Aurora Orion UAV Could Cut ISR Costs 80%

Aurora Flight Sciences is in talks with potential system integrators to help put its Orion five-day-endurance unmanned aircraft into production if a U.S. Air Force-funded technology demonstration proves successful.

The small Manassas, Va.-based company rolled out the first of three planned Orion demonstrators at its Columbus, Miss., plant on Nov. 22, barely three months after being selected by the Air Force Research Laboratory for the first phase of the Medium-Altitude Global ISR (intelligence, surveillance and reconnaissance) and Communications (Magic) program.

For Aurora, which has yet to see any of its previous UAV designs reach production, winning the nearly $100-million joint capability technology demonstration (JCTD) is significant because both the MQ-1 Predator and RQ-4 Global Hawk began life as similar projects and went on to become lucrative production programs.

“This is very important for Aurora as it’s our first JCTD,” says CEO John Langford. “We are very focused on how to transition to production and we do not expect to do that alone. We will need to work with a system integrator,” he adds. “The JCTD’s focus is primarily on airframe development and performance, and Aurora can do that, but we are looking for the right strategic partner to carry this through to a program of record.”

Sponsored by U.S. Central Command, the three-year Magic JCTD covers three aircraft, their payloads and an overseas deployment to assess the military utility of a UAV that can stay aloft for five days.

Orion is designed to fly for 120 hr. at 20,000 ft., carrying a 1,000-lb. multi-sensor payload. This compares with 24 hr. for the MQ-1B Predator with a 450-lb. payload.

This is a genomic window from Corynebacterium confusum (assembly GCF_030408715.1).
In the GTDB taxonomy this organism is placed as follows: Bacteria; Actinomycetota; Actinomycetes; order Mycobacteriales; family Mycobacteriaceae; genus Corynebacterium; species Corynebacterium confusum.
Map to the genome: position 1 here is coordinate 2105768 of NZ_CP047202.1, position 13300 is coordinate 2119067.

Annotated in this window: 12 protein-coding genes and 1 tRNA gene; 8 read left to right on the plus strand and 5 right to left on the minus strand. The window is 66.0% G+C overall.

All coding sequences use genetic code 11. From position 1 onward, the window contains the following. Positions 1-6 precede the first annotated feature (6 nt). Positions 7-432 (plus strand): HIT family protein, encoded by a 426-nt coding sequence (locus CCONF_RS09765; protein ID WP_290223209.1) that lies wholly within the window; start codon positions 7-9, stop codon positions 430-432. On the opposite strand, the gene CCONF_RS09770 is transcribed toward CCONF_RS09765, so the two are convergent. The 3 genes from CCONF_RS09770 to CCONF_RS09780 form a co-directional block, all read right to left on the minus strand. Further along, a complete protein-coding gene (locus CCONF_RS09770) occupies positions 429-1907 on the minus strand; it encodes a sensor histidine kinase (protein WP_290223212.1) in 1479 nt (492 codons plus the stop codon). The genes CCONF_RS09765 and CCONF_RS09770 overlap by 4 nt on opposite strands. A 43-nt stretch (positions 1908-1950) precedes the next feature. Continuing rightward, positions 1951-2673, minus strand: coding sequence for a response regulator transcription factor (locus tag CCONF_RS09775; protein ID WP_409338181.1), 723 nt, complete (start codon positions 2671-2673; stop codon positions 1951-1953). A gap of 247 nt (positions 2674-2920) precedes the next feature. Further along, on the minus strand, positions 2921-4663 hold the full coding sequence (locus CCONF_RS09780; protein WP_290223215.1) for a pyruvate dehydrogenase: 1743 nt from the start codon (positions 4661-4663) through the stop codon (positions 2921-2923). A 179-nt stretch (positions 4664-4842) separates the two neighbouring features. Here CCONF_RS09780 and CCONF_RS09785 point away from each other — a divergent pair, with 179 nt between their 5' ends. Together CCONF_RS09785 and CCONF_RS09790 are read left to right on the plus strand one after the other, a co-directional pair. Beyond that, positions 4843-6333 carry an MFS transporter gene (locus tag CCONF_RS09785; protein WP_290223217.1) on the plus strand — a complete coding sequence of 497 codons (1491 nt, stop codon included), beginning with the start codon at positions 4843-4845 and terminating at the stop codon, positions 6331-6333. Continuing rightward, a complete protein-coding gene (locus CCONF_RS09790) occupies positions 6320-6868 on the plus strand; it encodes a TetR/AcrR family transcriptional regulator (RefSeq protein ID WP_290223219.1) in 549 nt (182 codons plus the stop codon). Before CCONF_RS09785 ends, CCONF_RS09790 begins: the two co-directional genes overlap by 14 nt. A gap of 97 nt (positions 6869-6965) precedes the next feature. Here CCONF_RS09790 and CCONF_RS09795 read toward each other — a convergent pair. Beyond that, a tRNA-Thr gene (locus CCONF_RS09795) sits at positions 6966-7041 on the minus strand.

“The revolutionary part of the Magic JCTD is the cost of time on station, not the ISR product,” says Langford. “The cost of an observing hour on combat air patrol is planned to be 20% of the cost of currently deployed systems like the MQ-1, MQ-9 and MC-12W.”

The 120-hr. endurance targeted by the JCTD translates into a time-on-station capability ranging from 113 hr. at 550-nm. range to 47 hr. at 3,000 nm. That goal is to be achieved through a combination of efficient aerodynamics and propulsion, lightweight airframe, reliable systems and autonomous operation, as well as changes in how the UAV is flown that are enabled by its long range and endurance.

Staying five days aloft reduces the number of takeoffs and landings required to maintain an orbit, reducing the accident risk and associated costs, says Langford. A mission range of more than 9,500 nm., compared with 675 nm. for the Predator, allows the Orion to be positioned farther from its patrol area, at a main operating base where fuel costs less than when transported to a forward operating location. “It all plays into the cost of time of station,” he says.